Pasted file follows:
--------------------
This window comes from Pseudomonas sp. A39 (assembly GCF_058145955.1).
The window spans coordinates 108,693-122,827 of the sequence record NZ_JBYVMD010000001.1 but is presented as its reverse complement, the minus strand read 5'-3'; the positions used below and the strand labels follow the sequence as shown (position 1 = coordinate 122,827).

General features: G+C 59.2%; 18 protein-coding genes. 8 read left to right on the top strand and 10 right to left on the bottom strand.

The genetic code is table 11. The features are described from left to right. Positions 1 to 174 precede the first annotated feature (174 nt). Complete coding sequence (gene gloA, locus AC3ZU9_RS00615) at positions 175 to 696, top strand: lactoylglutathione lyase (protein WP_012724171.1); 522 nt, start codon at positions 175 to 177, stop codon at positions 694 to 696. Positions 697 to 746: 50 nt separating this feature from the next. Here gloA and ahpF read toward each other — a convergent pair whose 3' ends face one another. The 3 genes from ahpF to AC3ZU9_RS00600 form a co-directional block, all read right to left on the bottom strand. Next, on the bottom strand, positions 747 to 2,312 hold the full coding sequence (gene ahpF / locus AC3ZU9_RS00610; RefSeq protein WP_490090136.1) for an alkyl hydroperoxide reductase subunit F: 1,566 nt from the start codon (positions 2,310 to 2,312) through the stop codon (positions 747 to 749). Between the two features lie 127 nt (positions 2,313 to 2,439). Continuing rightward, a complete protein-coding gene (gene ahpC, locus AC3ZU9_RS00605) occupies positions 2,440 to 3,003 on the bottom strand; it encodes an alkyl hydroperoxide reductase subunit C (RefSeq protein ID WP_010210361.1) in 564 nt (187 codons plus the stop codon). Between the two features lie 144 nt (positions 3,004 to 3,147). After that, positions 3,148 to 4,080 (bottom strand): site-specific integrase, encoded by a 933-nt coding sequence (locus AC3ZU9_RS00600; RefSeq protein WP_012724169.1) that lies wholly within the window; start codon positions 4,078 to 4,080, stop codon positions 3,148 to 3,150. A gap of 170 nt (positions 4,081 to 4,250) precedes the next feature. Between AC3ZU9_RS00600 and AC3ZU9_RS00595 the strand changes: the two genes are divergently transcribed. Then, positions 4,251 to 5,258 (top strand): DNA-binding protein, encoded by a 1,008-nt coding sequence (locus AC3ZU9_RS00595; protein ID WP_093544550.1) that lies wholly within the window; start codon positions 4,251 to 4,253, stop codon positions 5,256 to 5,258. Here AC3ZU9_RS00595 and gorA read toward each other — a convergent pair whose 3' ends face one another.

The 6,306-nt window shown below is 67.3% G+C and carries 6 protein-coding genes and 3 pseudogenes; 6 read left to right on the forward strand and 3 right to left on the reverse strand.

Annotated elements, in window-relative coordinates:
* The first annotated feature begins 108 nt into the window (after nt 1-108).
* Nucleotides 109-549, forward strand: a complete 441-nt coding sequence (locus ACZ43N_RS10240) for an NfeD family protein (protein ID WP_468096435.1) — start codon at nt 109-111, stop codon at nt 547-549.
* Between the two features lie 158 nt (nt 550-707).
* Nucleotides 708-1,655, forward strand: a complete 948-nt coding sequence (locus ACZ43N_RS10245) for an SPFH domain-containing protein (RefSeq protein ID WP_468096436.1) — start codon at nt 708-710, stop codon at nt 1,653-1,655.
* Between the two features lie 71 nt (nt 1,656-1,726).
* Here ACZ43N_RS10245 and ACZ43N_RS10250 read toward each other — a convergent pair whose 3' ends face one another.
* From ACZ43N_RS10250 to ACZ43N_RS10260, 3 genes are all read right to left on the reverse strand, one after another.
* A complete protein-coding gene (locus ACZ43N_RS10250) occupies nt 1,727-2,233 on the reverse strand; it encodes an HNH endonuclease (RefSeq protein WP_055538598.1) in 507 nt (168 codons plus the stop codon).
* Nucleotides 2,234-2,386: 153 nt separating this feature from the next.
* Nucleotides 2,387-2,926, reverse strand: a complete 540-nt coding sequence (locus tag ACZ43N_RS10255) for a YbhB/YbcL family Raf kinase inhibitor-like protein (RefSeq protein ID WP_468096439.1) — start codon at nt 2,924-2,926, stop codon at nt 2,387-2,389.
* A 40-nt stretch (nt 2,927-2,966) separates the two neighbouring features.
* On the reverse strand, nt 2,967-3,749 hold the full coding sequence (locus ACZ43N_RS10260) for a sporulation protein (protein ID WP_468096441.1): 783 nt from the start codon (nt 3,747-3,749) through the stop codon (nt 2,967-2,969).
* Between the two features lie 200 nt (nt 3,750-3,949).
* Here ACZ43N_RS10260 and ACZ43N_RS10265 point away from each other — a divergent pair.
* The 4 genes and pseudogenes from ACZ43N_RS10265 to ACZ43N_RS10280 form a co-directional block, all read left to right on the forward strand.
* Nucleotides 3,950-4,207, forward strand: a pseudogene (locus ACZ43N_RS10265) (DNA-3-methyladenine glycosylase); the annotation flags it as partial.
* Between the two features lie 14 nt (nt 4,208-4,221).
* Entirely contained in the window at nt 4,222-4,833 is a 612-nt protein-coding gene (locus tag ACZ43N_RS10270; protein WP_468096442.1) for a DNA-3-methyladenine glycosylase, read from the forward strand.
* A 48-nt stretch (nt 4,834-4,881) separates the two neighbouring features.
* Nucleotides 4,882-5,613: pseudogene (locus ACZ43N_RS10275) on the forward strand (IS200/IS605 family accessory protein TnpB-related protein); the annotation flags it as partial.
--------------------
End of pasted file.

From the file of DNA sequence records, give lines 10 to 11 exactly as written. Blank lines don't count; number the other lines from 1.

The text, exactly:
* Nucleotides 708-1,655, forward strand: a complete 948-nt coding sequence (locus ACZ43N_RS10245) for an SPFH domain-containing protein (RefSeq protein ID WP_468096436.1) — start codon at nt 708-710, stop codon at nt 1,653-1,655.
* Between the two features lie 71 nt (nt 1,656-1,726).